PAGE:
If you read what I posted you would know that kind of ppi has been reached and breached, although I have to agree that I never understood, WUQXGA or whatever complicated nomenclature that those engineers came up, people still frankenpads these machines to keep that display. One notable problem with some of those is that the display would get dimmer over SOME years of use
     
  15. Tri-stan thread starter macrumors 6502

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    Oct 27, 2012
    #15
    I have been looking at Lenovo laptops but in the 14 inch class, 1080p is such a bad resolution for working with. I can see that it would be good for watching movies but for doing actual work on nothing beats 16:10 aspect ratio even if it means getting a reduced resolution.

    I can't see for the use of a better word Retina "they should make this a standard btw) laptops coming anytime soon that are not going to be packaged in a glossy piece of crap casings. Acer really don't make good quality laptops worth parting cash for. I would be no better off buying cream carpets for a football locker room floor.
     
  16. skaertus macrumors 68030

    skaertus

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    #16
    Windows laptops had resolutions higher than 1920x1080 in the past. Look at this thread I created: http://forums.macrumors.com/showthread.php?t=1542211

    There will be laptops with resolutions higher than 1920x1080 later this year. They will probably not become mainstream any time soon, but they will at least exist.

    Samsung showcased a 13-inch Series 9 with a 2560x1440 resolution in August 2012, and Acer showed a 15-inch laptop with a 2880x1620 resolution in January 2013.

    Laptops like these will likely come out after the release of Haswell later this year. Haswell will consume less battery, leaving some power to accomodate higher resolution displays.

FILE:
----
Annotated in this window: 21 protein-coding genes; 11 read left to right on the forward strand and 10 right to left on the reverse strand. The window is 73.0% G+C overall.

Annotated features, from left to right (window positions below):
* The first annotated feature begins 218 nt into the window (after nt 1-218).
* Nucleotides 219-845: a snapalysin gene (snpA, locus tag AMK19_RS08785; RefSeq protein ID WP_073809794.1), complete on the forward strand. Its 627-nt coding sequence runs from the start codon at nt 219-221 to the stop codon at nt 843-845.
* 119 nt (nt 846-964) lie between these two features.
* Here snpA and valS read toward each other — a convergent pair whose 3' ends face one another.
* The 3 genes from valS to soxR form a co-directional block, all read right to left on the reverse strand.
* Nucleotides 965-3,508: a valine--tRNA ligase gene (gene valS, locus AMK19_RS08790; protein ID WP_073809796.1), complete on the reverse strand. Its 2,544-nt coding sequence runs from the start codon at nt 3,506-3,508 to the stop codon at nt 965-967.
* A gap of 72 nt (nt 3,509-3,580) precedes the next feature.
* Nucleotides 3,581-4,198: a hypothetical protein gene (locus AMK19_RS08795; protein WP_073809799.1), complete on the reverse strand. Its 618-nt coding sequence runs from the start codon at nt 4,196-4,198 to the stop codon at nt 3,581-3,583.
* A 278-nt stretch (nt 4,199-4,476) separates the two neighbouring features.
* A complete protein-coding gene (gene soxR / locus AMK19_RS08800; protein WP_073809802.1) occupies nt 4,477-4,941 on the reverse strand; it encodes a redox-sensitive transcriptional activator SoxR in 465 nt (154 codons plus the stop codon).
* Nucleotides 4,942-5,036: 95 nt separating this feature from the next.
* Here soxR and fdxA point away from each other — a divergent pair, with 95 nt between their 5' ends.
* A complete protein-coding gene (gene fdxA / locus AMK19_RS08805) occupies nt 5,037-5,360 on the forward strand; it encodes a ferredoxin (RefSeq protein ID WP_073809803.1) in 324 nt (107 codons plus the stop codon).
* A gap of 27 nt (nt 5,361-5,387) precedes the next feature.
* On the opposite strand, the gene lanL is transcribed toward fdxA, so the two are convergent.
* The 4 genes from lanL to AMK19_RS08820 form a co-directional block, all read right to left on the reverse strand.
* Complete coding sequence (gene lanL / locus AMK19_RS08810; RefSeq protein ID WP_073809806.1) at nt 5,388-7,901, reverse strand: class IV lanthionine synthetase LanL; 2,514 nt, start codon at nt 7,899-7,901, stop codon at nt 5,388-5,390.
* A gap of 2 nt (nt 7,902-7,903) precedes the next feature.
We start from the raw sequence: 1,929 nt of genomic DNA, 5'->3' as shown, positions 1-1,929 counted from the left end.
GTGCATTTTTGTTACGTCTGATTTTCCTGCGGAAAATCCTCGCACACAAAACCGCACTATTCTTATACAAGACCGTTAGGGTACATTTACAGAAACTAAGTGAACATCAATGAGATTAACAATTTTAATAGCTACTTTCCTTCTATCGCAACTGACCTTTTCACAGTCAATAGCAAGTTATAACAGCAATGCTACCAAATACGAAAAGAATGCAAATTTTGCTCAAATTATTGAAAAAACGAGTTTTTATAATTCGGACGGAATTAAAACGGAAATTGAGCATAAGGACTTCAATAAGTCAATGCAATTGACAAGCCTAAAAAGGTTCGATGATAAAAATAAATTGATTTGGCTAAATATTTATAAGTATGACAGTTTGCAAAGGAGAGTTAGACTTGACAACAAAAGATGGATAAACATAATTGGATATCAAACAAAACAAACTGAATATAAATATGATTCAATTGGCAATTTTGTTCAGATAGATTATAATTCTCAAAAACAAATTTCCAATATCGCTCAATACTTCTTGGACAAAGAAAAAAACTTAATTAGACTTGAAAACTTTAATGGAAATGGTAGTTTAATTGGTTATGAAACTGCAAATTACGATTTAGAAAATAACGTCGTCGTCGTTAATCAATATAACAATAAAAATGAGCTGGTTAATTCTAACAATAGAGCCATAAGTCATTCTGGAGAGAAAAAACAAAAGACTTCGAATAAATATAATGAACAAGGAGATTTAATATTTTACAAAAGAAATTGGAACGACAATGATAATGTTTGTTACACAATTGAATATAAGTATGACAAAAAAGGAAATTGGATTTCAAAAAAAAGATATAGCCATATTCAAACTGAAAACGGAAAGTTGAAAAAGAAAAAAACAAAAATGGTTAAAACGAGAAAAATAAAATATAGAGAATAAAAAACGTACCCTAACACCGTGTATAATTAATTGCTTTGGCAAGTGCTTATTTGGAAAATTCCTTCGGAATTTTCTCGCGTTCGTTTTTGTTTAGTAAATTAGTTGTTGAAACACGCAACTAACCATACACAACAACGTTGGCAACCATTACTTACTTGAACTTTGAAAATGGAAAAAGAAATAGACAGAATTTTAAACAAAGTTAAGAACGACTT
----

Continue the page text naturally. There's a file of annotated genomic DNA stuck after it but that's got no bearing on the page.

It's not a matter of resolution independence. The Surface Pro has a 10.6-inch screen with a 1920x1080 resolution (207 ppi). A 15.6-inch laptop with a 2880x1620 resolution has a 211 ppi, virtually the same pixel density.
     
  17. printz, Mar 31, 2013
    Last edited: Mar 31, 2013

    printz macrumors regular

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    #17
    I don't know what you guys are talking about, but Windows 8 tablet applications look great on my rMBP.

    The desktop is iffy though. Some applications are scaled well. Others are missing widgets because they get scaled wrongly. Others are raster-stretched, not unlike how non-Retina-ready applications appear in OS X.

    But the systemic problem with Windows is that you can't set different HiPPI scales for different monitors. It's a critical problem, because HiPPI scaling should really be applied for each monitor. It means that rMBP on Windows doesn't work nicely on multiple-monitor setup. It can't be easily fixed, because of how different "properly" scaled windows look from 1:1 scaled ones (missing widgets and stuff), and how would they render when moved between monitors. Maybe a desktop add-on might fix this (by restricting you from dragging windows between monitors)?

    Also yeah, Surface Pro. Made by Microsoft, it's a small laptop (10.6" I think) with 1920x1080 resolution. Please tell me that its desktop interface uses HiPPI scaling.
     
  18. laurihoefs, Mar 31, 2013
    Last edited: Mar 31, 2013

    laurihoefs macrumors 6502a

    laurihoefs

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    #18